Guide to Using Inclusive Language on Your Website

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We’ve talked about making your website accessible from a website design perspective, but inclusive UX writing is also incredibly important. In fact, if your business doesn’t use inclusive content, then you could be harming your reputation and turning away prospective customers.

Here’s your guide to applying inclusive language on your website.

Inclusive Language in a Nutshell

Inclusive language reminds people (aka your customers) that they belong, that there is a place for them. Language we use every day can impact our relationships with others, and play an important role in breaking down barriers with underrepresented communities. Diversity and inclusion are paramount now more than ever, and using inclusive language on your website allows you to respect everyone whilst being sensitive to differences and promoting equal opportunities.

Employing inclusive language requires you to take a look at how your words and content could impact others of various identities, which is critical to maintaining a strong brand reputation.

Inclusive Language Best Practices

Depending on your brand and products/services, how you approach this will look different to everyone. However, here are things to consider when writing inclusive content.

Brand Guidelines

In addition to including the visual elements of your brand such as logo and colours in your brand guidelines, include a section that incorporates inclusive language. This will outline how all colleagues should use inclusive language in every activity, and also details how this should be implemented on your website.

Use Plain Language & Avoid Jargon

Use plain language throughout your website, giving everyone the chance to understand what you have written. Write to users as real people, allowing them to understand, which also ties in with not writing solely for search engines.

There are of course exceptions for this – such as using acronyms if necessary (but be sure to mention the acronym meaning first before using throughout your content), and jargon can be used if writing a technical white paper.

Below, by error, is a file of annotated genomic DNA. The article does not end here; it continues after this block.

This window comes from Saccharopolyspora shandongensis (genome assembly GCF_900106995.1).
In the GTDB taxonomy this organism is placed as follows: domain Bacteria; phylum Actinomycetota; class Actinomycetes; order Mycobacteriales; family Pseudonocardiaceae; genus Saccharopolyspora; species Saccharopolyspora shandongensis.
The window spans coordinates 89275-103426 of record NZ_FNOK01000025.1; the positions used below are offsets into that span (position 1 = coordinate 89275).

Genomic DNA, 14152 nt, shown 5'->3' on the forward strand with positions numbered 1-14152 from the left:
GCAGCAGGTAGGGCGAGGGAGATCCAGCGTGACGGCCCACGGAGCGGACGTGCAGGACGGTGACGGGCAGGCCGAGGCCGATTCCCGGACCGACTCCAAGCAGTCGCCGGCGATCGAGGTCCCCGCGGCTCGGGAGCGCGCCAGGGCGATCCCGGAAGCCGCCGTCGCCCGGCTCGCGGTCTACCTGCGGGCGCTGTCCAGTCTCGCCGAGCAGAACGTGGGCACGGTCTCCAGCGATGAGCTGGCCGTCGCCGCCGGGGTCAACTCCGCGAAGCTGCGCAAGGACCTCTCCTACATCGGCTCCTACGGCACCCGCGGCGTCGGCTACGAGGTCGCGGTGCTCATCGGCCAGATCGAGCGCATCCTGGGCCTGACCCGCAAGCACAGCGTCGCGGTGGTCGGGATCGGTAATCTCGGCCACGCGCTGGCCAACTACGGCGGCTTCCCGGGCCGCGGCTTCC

Check Images are Diverse

The photos used throughout your website should show diversity and inclusion, varying the identities you use. Intentionally create culturally diverse photos.

Avoid Idioms

Idioms are phrases that become part of a language due to their common usage, however as a non-native speaker they can have literal meanings that you wouldn’t be able to understand.  Sometimes they represent a specific culture in a negative way. Before using idioms, research them to ensure that they do not have discriminatory meanings and that they are widely understood.

Products Benefits

When writing about your products or services, focus on the benefits all users get from purchasing and how their lives will improve.

Avoid Stereotypes

Stereotypes reinforce implicit biases and can have negative effects if we aren’t intentional in our actions. When writing for users, avoid using stereotypes – such as gender roles.


Review the language used on your website routinely. Language is constantly changing and it’s important for brands to keep up with it. Continually research areas that could be changing and review your website.

Website Accessibility

As with all websites, you should make them accessible, giving everyone the same opportunity to use your website to its full potential. Making your website accessible includes using contrasting colours, adding alt tags to images, and choosing readable fonts.

Inclusive Website Design

Here at Ballyhoo, every website we create focuses on accessibility and inclusivity. If you need a website that reflects your accessible approach, contact us now on 0121 295 5352 or email [email protected], to discuss your requirements in a free consultation.

Headshot of Rebecca young new team member


Rebecca helps to keep the team organised and supports all of our clients with day to day activities and content. She also runs all of Ballyhoo's internal marketing.